Life becomes more meaningful when someone from a long way away reflects your own thoughts.
It makes you feel less alone, less forlorn on your island of one.
I was, therefore, lifted to heights previously unimagined on hearing that the head of Saudi Arabia's religious police has declared that Twitter is an appalling waste of time, mind, and soul.
Actually, it's worse than that.
As the BBC reports, Sheikh Abdul Latif Abdul Aziz al-Sheikh mused that anyone who uses Twitter "has lost this world and his afterlife."
It may well be that the Sheikh's biggest concern is that so many of his people are now enthusiastically posting uncensored thoughts on Twitter. Saudi Arabia is said to be the fastest-growing tweeting nation.
However, it's hard to disagree with his ultimate sentiment.
Part of the purpose of Twitter is to try to make contact with the world one has lost. One sends out short messages in the hope that someone will notice, someone will hear, and -- in an exalted moment of magic -- someone will reply.
Twitter is a cry in the wilderness of the world for contact, attention, and care. It is, indeed, a soul thing.
Perhaps that's why so many Saudi Arabians are ululating down its lines. Perhaps they feel their cries in the usual channels are falling on reluctant ears.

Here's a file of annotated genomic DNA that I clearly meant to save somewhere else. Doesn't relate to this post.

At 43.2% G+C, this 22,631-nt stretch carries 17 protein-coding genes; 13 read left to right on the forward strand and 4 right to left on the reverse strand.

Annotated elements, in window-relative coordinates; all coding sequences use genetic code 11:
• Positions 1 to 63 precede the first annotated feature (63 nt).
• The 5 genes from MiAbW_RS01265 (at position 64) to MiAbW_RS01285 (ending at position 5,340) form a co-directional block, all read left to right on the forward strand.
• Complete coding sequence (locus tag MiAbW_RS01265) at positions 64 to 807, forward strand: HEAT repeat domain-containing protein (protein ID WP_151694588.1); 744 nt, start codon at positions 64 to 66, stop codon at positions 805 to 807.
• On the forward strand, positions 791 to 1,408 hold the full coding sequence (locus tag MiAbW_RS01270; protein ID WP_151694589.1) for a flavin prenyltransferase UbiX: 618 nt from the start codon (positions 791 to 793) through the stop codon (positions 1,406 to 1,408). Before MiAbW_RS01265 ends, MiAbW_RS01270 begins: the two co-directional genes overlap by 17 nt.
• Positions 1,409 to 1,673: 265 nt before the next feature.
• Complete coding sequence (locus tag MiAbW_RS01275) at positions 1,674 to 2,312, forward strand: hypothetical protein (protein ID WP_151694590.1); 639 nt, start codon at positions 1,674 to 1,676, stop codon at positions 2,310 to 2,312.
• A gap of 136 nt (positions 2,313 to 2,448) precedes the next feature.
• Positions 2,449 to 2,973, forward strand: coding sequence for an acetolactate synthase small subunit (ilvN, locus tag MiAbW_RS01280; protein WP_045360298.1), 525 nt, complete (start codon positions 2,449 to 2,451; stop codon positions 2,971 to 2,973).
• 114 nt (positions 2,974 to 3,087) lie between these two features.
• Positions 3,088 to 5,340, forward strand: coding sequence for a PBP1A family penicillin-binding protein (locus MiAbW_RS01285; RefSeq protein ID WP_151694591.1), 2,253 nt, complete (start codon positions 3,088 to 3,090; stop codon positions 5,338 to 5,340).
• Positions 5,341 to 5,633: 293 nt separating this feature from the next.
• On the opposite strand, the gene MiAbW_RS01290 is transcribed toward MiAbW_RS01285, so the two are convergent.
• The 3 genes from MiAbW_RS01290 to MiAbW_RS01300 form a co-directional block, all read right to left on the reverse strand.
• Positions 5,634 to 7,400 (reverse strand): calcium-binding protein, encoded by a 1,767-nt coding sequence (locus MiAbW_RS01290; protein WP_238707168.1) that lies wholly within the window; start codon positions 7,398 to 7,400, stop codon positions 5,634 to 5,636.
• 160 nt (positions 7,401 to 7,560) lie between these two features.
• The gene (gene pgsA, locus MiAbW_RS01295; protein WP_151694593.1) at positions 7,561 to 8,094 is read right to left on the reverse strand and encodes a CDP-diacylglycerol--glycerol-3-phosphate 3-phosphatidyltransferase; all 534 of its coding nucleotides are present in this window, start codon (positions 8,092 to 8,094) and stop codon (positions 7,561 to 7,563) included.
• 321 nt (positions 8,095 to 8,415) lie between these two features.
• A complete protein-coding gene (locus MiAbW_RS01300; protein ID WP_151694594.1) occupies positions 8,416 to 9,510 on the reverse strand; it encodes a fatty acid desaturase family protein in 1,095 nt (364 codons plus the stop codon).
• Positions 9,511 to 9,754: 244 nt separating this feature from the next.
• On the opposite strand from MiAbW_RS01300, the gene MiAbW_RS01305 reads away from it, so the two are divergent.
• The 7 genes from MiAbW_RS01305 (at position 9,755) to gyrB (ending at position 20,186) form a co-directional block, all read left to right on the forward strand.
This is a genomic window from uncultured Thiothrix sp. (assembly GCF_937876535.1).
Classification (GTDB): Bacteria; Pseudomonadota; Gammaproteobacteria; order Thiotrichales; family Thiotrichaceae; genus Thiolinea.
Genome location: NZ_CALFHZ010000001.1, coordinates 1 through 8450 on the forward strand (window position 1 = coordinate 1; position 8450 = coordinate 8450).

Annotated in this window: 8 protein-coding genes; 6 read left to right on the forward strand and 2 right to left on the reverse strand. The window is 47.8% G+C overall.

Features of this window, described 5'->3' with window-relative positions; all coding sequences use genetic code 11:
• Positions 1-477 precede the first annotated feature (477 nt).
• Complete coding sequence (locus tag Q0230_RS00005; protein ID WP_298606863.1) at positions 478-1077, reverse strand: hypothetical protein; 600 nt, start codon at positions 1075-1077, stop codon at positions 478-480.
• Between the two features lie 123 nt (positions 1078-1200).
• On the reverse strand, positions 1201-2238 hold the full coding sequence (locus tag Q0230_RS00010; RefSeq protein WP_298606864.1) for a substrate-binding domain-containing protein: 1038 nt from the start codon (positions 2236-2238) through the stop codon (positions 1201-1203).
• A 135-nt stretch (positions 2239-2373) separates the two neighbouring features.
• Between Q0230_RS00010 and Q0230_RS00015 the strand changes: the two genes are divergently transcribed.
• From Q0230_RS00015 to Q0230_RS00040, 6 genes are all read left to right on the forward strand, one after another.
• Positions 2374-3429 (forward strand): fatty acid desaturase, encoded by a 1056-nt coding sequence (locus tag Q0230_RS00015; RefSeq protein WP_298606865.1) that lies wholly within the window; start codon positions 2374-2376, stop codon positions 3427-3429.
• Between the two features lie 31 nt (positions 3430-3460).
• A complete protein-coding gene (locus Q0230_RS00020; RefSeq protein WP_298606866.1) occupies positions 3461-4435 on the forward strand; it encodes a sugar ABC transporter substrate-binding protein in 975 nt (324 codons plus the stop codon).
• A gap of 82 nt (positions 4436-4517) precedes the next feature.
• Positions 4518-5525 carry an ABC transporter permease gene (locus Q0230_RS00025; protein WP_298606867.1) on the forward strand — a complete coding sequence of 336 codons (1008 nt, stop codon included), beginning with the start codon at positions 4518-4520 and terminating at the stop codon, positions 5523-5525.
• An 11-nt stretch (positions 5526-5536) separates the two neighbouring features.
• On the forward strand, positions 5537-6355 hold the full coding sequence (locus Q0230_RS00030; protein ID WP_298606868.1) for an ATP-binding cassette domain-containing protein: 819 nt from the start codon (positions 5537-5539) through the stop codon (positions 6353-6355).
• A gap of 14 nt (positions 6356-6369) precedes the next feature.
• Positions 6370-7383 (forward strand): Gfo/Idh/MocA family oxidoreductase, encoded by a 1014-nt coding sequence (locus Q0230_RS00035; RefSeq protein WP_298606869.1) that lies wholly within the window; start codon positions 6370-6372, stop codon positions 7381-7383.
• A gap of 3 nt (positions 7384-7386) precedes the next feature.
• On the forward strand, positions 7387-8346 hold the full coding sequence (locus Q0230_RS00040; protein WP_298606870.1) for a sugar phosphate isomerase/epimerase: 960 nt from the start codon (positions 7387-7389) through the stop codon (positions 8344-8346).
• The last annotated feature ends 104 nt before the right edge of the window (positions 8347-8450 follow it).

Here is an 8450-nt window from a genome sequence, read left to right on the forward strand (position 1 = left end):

Still, it's interesting that, by tweeting, one might also lose one's afterlife.
It's true that so many of us Thomases and Thomasinas -- who spend our lives mired in the glue of doubt -- are concerned about whether there is an afterlife at all.
Sometimes, it seems as if those that might be up there aren't too concerned about those of us down here. So concerned that, even if there is an afterlife, they might not let us into it.
Why, only yesterday I was walking through San Francisco's Union Square when I heard that I was "already condemned."
There was a man on a raised stage, a sign next to him reading reading "Jesus: Open Your Heart, Open Your Mind."
He was explaining that the fate of unbelievers was that they were going to hell -- which didn't seem terribly open-hearted.
I looked around me to see if anyone cared. All I could see were vacant smiles. Well, this was San Francisco.
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I didn't know what to do. I was momentarily panicked. So I turned to the world and tweeted my alarm.
Within seconds, a Twitter follower called Barbara was trying to reassure me. She, too, was concerned that I was going to hell.
So she wrote: "No worries, Chris. I'll save you a seat."
We've never met, though I know she's a big Nascar fan. But we began a conversation about whether hell would have a bar and whether it would only serve one drink -- fire water.
Suddenly, my soul didn't feel quite so lost. Nor condemned. I wasn't alone.
This didn't stop the man onstage from picking up his guitar and singing about lifting up the lord's name and condemning mine (or something like that).
Just as I was ready to weep again for my fate, ReadWrite blogger Matt Asay tweeted me: "I think people who talk like that don't understand Christianity very well (I say as a devout Christian)."
That's why people go on Twitter, dear clerics. For a little salvation.